As a form of exercise, tai chi increasingly appeals to the growing proportion of older adults that looks for alternative and convenient ways to exercise for health. Originally developed for martial arts purposes in China more than 300 hundred years ago, this practice has been used as a traditional exercise to improve fitness, health and longevity for individuals of all ages. Tai chi’s low-to-moderate intensity and beneficial effects on strength, flexibility, breathing and balance make it especially attractive to mature adults.
Basically, tai chi is a series of individual movements, or forms, linked together to flow smoothly from one to another. In addition to the physical movement and meditational features of its practice, tai chi is intended to cultivate qi (pronounced chee), an internal force or vital energy-the nature of which is not fully understood. These energy pathways connect organs, joints and muscle groups.
Yin (inactivity) and yang (activity) are opposite, but complementary, forces of nature that need to be in balance for sustaining health and emotional healing (e.g. static/moving, active/passive, tension/relaxation, or forceful/yielding). Shifting body weight creates a continuous reciprocity of yin and yang states in tai chi.
Simplified Tai Chi
Several styles of tai chi exist, some historic/traditional and some of more recent origin. Ezy Tai Chi created, by scientists from Oregon Research Institute in Eugene, Oregon, reduces the number and complexity of the 24-form yang style of tai chi to just eight forms and therefore is well suited to the physical and mental needs of older adults. Although preferably done while standing, Ezy Tai Chi can also be performed in a chair by participants who have a problem with standing or who depend on ambulatory supports (i.e. walker, cane or wheelchair). When performed in a seated position, these movements work the full range of motion for the arms, shoulders and torso. The Ezy Tai Chi sequence can take less than three minutes to complete, depending on an individual’s mobility level.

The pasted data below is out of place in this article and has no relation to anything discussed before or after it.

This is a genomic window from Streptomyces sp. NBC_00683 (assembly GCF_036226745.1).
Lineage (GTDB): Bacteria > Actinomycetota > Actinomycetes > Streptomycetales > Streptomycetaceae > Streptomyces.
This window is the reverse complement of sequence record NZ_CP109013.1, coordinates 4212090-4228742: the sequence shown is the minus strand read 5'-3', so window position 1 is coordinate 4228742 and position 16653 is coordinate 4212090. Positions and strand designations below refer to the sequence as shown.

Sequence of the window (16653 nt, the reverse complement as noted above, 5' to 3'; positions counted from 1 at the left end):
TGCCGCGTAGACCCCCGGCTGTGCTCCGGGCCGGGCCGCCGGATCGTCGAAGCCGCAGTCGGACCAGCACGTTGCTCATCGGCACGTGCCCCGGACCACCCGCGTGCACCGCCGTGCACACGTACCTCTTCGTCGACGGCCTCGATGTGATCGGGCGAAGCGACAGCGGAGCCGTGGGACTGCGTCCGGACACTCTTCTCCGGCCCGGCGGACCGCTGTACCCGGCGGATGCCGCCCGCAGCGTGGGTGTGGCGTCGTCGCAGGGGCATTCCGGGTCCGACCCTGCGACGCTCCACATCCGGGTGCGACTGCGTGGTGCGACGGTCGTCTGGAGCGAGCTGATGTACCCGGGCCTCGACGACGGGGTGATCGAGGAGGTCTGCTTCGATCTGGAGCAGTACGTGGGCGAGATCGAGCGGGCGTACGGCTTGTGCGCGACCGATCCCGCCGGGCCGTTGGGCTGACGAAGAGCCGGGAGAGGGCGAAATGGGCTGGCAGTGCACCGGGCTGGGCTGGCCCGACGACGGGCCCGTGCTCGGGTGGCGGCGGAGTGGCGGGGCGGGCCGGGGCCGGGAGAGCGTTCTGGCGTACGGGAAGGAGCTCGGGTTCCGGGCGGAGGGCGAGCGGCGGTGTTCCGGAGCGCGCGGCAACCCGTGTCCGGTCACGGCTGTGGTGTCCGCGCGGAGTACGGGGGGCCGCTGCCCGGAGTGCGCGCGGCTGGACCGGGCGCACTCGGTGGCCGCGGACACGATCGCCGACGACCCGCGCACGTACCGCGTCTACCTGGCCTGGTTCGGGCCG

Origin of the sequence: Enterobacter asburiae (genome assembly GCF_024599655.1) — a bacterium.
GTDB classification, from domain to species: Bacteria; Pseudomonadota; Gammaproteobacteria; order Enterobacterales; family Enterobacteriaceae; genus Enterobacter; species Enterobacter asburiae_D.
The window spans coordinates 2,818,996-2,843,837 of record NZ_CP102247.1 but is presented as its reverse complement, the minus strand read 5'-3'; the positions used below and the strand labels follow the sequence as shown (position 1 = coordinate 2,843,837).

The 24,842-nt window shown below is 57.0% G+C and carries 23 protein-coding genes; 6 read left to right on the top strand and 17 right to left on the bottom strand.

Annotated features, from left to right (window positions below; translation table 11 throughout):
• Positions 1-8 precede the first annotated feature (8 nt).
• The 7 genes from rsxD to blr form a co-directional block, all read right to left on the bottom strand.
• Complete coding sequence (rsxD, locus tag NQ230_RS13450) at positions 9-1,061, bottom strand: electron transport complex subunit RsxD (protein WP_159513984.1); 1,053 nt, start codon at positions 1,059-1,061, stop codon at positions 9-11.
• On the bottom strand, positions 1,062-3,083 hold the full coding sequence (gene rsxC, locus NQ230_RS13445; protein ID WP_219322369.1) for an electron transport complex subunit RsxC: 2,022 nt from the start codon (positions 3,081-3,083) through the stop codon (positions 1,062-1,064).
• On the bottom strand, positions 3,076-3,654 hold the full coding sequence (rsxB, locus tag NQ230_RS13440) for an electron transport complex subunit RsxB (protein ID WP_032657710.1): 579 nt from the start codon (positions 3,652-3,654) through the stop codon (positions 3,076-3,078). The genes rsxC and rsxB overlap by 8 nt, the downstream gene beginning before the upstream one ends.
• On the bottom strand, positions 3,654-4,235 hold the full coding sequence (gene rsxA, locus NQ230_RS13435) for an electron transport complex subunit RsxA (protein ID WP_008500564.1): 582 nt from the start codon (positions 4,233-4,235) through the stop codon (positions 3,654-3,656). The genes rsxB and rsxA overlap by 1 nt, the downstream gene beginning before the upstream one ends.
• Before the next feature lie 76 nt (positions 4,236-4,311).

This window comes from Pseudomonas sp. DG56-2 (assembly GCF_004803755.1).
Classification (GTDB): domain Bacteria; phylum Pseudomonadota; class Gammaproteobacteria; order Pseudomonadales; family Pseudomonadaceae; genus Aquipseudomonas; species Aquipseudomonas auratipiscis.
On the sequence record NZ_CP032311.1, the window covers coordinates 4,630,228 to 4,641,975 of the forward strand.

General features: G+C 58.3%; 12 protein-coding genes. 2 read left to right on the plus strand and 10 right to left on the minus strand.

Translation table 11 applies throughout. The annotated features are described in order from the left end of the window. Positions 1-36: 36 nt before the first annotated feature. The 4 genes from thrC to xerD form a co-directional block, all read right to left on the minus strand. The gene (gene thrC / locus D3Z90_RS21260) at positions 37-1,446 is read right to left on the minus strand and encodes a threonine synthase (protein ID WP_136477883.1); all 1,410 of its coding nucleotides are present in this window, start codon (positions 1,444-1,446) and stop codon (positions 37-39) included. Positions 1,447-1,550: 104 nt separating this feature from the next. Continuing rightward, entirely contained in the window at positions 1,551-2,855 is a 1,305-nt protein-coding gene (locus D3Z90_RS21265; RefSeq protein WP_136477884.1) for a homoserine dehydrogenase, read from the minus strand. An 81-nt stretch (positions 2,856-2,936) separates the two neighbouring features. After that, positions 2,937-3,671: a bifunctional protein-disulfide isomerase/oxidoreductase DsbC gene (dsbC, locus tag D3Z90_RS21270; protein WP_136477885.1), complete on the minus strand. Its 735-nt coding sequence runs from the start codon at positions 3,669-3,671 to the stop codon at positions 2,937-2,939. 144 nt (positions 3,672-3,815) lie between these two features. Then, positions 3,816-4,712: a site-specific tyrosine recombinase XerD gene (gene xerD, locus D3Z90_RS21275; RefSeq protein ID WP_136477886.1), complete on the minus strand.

Ezy Tai Chi: health benefits
Ezy Tai Chi provides training likely to improve muscle strength through static and moving exercises, while addressing the need to control balance over a dynamically changing base of support. This practice also improves balance by involving interlimb coordination and coordination between lower-extremity and upper-body movements. In addition, the training may increase the balance response repertoires older adults can use in balance-challenging situations.
Specific Program Benefits
Ezy Tai Chi is suitable as a home-based activity for older adults or as a programming option for those health and wellness organizations that serve the mature market. Ezy Tai Chi allows older people to experience success and move toward achieving mastery in their own living environment. Home practice also removes the transportation/travel barrier of coming to a class and allows participants to work on routines in their own time, which potentially increases exercise adherence. But older adults should first take a class from a suitably qualified and experienced instructor, so they are introduced to the initial modeling and understanding of the pace, flow and transitions between movements.
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Source: K. John Fisher, Ph.D.; Fuzhong Li, Ph.D.; and Machiko Shirai, M.S., The Journal on Active Aging, May June 2004